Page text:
Photo courtesy of Carolyn Sloss
Just this past Saturday, the biopic I Saw the Light was presented at the Belcourt Theatre. The movie follows the life of famed country music star Hank Williams from his marriage to his first wife Audrey through his untimely death in the back of his car on his way to perform in Canton, OH. Given the iconic status Hank Williams occupies in the realm of country music it is no surprise that I Saw the Light was screened here, in the home of country.
Starring in the film are Tom Hiddleston (Hank Williams) and Elizabeth Olsen (Audrey). Hiddleston’s position as a British actor lead me to develop some doubts about his suitability to portray such a quintessentially southern U.S. form of music, but in the end that only made his performance that much more impressive. Thanks to some lovely people over at Allied Integrated Marketing on behalf of Sony Pictures Classics, WRVU was afforded the opportunity to go and experience this event firsthand.
The event began around 6:00 PM with the arrival of country stars Cherish Lee, Jamie O’Neil, and Rachele Lynae. Each of them took the time to walk down the red carpet (which in this instance was actually green) and they each took a moment to answer questions from the press lining up alongside the carpet. I got a moment to ask Lynae about how she felt about the performances of the actors within the film. Although I’m uncertain that she had seen the film yet, she explained that she had the utmost respect for actors who could hold their own musically on camera even though it does mean that we don’t get to hear the original performers. She seemed genuinely excited for the screening to begin despite that one reservation, which I feel is definitely a legitimate concern. We all heard the critiques behind Les Mis when that movie came out.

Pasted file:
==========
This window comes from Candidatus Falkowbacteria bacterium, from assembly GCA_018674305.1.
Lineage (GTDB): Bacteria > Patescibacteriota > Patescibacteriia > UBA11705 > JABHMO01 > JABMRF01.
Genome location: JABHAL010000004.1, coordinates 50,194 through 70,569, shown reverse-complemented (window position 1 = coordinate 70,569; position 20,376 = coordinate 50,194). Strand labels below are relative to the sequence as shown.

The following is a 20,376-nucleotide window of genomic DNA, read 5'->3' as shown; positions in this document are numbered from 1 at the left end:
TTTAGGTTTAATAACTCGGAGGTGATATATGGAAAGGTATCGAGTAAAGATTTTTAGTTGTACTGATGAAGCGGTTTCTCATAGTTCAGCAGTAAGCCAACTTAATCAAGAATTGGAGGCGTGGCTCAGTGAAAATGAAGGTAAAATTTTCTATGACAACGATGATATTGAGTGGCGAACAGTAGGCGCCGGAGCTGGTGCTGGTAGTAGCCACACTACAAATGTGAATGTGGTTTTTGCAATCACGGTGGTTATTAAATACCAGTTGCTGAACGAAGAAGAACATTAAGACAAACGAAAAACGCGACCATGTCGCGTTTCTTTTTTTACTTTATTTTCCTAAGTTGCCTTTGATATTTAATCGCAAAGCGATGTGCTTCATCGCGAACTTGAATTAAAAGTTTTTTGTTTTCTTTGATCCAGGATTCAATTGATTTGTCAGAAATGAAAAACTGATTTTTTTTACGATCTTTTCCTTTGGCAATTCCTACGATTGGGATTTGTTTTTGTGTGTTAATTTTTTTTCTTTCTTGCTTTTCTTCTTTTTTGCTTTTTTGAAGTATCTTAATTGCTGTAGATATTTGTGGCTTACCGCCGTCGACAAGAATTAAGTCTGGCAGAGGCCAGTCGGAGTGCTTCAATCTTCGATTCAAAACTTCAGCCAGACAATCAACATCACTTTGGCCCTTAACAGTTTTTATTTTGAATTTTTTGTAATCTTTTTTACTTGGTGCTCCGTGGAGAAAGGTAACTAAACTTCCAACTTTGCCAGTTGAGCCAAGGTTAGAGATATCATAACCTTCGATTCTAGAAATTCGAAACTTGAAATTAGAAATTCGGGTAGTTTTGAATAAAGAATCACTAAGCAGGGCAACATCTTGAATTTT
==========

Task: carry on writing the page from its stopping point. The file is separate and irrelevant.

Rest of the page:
Slowly but surely more actors began to show up and make their way down the carpet through the press. For reasons of efficiency, I teamed up with Hettie White from NashTV in my interviews. By doing this we managed to get a better pool of material. Also, she was just really nice.
Throughout the course of this event I was afforded the opportunity to talk to Rachele Lynae, Josh Brady, Wes Langolis, Casey Bond, Michael Rinne (the four ‘Drifting Cowboys’), Bradley Whitford (Fred Rose), Maddie Hasson (Billie Jean), Wrenn Schmidt (Bobbie Jett), Elizabeth Olsen (Audrey Mae Williams), Tom Hiddleston (Hank Williams), and Marc Abraham (the writer/director). Without fail, all of these individuals were polite and engaging people. My photographer was a huge fan of Whitford, who was perhaps the nicest out of all of them, agreeing to take a picture with her.
Photo courtesy of Laura Hillsman
There appeared to be an almost universal admiration for Hiddleston and the way in which he pulled off this particular performance. Almost every other actor mentioned something about what they either learned from or admired about Hiddleston. Drawing from this, I have to assume he’s not one of those terrible actors to work with. Or at the very least, if he is he is doing an amazing job of covering it up.
Olsen and Hiddleston were the last two interviews I had. Olsen discussed the enormity of difference between this role and the one she held in Avengers “they don’t even exist in the same universe for me”. Her goal at least for Audrey, she said, was to bring a certain degree of empathy to her character. “I wanted to fight for her,” Olsen said.